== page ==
And that priority meant that the rebels could not be allowed to fail. If I couldn't stop them from striking, I would have to find a way for them to win. And after that...
I was so distracted by strategy and tactics that I didn't realize what I was hearing until it was almost too late.
The engine of a Raven.
I stopped and looked up, uselessly; the black-painted skylights above told me nothing. Michael and the guards stared stupidly at me, their unenhanced ears incapable of even detecting the sound.
"Incoming aircraft!" I shouted at them. "Get down!" Even as I spoke I flattened myself on the cracked and filthy tiles, covering my head with my arms.
"What?" said Michael, who for all his psychological acumen could be a bit slow on the uptake, and I grabbed him and pulled him down beside me. The guards, responding to my command voice, all complied, but in a moment they would realize that they'd obeyed an order from the man they were supposed to be guarding. I hoped that moment would be long enough to save their lives.
For three of them, it was. The fourth raised himself to one knee and leveled his rifle at my head before the skylights smashed open.
A red bloom of flame sent a hail of glass and metal showering down on the former ice rink, followed an instant later by the deafening boom and shockwave of the explosion. Sunlight lanced down through the hole, cutting hard-edged beams through the dust-choked air.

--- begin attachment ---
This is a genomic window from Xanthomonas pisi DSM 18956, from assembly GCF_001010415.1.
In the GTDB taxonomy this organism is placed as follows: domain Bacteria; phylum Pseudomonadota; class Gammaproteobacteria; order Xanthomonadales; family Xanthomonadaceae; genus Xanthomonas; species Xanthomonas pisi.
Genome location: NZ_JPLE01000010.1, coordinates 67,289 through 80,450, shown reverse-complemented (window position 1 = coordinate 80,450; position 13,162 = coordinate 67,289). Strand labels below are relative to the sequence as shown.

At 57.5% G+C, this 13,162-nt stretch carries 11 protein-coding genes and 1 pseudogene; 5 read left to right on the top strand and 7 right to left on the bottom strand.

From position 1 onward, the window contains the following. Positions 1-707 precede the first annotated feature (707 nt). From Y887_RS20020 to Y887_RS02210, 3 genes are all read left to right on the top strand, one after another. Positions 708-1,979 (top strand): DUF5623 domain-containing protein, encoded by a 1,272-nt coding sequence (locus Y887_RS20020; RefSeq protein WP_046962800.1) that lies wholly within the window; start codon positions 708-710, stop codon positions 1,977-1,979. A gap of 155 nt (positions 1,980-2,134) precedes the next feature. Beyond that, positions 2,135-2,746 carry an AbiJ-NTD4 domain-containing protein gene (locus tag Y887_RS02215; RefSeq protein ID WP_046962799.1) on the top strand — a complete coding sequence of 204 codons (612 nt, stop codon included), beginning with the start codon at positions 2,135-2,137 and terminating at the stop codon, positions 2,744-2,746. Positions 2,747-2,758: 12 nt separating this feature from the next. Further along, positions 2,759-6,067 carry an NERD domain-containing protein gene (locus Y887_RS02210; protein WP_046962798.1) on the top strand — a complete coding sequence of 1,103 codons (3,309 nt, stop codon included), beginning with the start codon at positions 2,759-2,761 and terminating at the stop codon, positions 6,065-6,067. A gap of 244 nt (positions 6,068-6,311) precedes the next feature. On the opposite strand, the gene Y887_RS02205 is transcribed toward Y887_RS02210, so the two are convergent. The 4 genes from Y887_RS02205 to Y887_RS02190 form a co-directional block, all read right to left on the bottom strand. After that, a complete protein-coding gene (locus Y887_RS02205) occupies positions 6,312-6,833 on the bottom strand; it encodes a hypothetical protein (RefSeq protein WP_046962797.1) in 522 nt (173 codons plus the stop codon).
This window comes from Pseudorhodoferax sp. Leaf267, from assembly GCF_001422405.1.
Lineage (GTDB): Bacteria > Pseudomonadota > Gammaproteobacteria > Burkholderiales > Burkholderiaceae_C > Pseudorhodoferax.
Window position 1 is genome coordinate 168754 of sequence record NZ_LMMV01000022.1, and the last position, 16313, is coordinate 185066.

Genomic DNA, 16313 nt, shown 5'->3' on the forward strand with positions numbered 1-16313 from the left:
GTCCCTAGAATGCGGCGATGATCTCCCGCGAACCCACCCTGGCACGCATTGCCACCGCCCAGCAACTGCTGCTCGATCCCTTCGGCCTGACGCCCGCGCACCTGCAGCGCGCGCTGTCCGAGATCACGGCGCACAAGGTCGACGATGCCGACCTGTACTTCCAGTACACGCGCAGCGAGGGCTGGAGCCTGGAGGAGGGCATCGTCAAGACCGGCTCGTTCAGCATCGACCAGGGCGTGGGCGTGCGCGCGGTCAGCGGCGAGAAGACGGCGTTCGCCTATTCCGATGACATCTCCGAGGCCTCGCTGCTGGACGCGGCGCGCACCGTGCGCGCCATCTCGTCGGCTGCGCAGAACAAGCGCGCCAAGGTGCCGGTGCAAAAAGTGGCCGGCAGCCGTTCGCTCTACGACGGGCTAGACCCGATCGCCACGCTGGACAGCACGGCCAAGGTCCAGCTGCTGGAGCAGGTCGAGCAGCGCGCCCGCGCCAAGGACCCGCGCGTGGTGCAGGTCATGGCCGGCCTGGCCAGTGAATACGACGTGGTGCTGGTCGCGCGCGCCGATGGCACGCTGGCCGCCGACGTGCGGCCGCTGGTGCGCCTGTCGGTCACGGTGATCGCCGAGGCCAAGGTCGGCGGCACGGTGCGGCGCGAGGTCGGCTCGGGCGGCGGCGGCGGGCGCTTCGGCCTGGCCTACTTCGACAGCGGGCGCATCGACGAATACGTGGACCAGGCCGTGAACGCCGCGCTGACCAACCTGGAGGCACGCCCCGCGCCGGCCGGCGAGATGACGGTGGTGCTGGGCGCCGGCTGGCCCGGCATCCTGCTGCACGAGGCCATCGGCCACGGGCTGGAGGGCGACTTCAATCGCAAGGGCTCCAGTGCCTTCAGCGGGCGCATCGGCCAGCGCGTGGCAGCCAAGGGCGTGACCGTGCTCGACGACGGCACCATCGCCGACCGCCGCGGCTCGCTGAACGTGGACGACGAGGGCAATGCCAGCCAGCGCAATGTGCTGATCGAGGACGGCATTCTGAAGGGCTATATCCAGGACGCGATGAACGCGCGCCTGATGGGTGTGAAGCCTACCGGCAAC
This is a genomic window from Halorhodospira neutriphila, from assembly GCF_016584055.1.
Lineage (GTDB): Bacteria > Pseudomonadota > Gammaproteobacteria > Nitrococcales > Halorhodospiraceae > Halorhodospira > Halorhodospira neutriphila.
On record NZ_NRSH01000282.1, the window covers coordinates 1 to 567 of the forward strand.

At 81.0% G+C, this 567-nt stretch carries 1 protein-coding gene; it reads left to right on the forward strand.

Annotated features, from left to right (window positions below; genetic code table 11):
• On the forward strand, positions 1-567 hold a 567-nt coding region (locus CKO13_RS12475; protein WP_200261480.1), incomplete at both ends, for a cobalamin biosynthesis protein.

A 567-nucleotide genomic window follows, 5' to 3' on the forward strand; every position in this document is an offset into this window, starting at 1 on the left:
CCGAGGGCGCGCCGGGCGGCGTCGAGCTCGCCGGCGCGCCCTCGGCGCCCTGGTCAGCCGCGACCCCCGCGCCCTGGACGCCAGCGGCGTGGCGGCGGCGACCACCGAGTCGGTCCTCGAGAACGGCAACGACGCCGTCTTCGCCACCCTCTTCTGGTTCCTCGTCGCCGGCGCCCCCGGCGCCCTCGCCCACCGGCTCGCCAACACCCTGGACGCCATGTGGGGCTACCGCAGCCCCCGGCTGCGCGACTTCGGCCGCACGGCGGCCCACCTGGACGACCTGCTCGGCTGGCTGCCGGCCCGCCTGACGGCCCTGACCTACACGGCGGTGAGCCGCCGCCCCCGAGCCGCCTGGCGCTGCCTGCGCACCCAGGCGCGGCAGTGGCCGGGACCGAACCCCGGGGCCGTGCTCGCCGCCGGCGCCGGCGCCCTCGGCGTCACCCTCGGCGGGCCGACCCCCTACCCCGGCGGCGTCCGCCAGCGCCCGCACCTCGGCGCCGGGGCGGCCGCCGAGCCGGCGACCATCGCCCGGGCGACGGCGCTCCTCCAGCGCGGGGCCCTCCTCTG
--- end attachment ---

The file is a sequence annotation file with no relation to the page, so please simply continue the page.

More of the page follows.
Michael lay on the tile beside me, blood running from his scalp. "What's happening?" he said, his voice sounding muzzy even through the ringing in my ears.
"We're under attack by a Raven. Remotely-piloted drone." I looked around. The one guard lay still, black blood soaking into fatigues shredded by flying glass; the other three were alive but stunned. A hundred meters behind us, rebels were pouring out of the main blockhouse like bees from a disturbed hive. "There'll be a second strike in about three minutes. We need to get to cover. Come on!"
I grabbed Michael's arm and led him, stumbling, toward the nearby blockhouse. "How... how'd they find us?"
"I don't know." Part of me hoped that Sissi had managed to track me down, but if she'd thought I might be in this mall she'd have started with Special Forces ground troops. "Just one Raven... probably just a random sweep that got lucky and spotted something."
A rapid-fire whoosh-whoosh-whoosh-whoosh from above and the smell of kerosene told me the rebels had a Wasp antiaircraft array. Michael leaned back and watched the ascending sparks against the gray, dust-strewn sky. A moment later, somewhere above the clouds, came the detonation. "Did we get it?"
"Doesn't matter." I coughed thick crypt-smelling dust out of my lungs. We had just about reached the blockhouse; it seemed intact. "Even if the Wasps took that drone down, there'll be a half-dozen more right behind it, and helicopters full of ground troops behind those. Antiaircraft fire just confirms this is a valid target." The blockhouse door was locked.
"We can't go in there."
One solid kick smashed the lock mechanism. "Yes we can."
A dim chemical light flickered on as we entered, revealing metal boxes of C-6 stacked to the ceiling. There had to be over a tonne of the stuff.
"Okay, Michael. What is this explosive for?"
He blinked away the blood that was still running down from his scalp. "I can't tell you until you've been approved by the committee."
"We don't have time to negotiate, Michael." A series of dull whoomps behind me announced the second strike. "If I'm going to help you, I need to know now."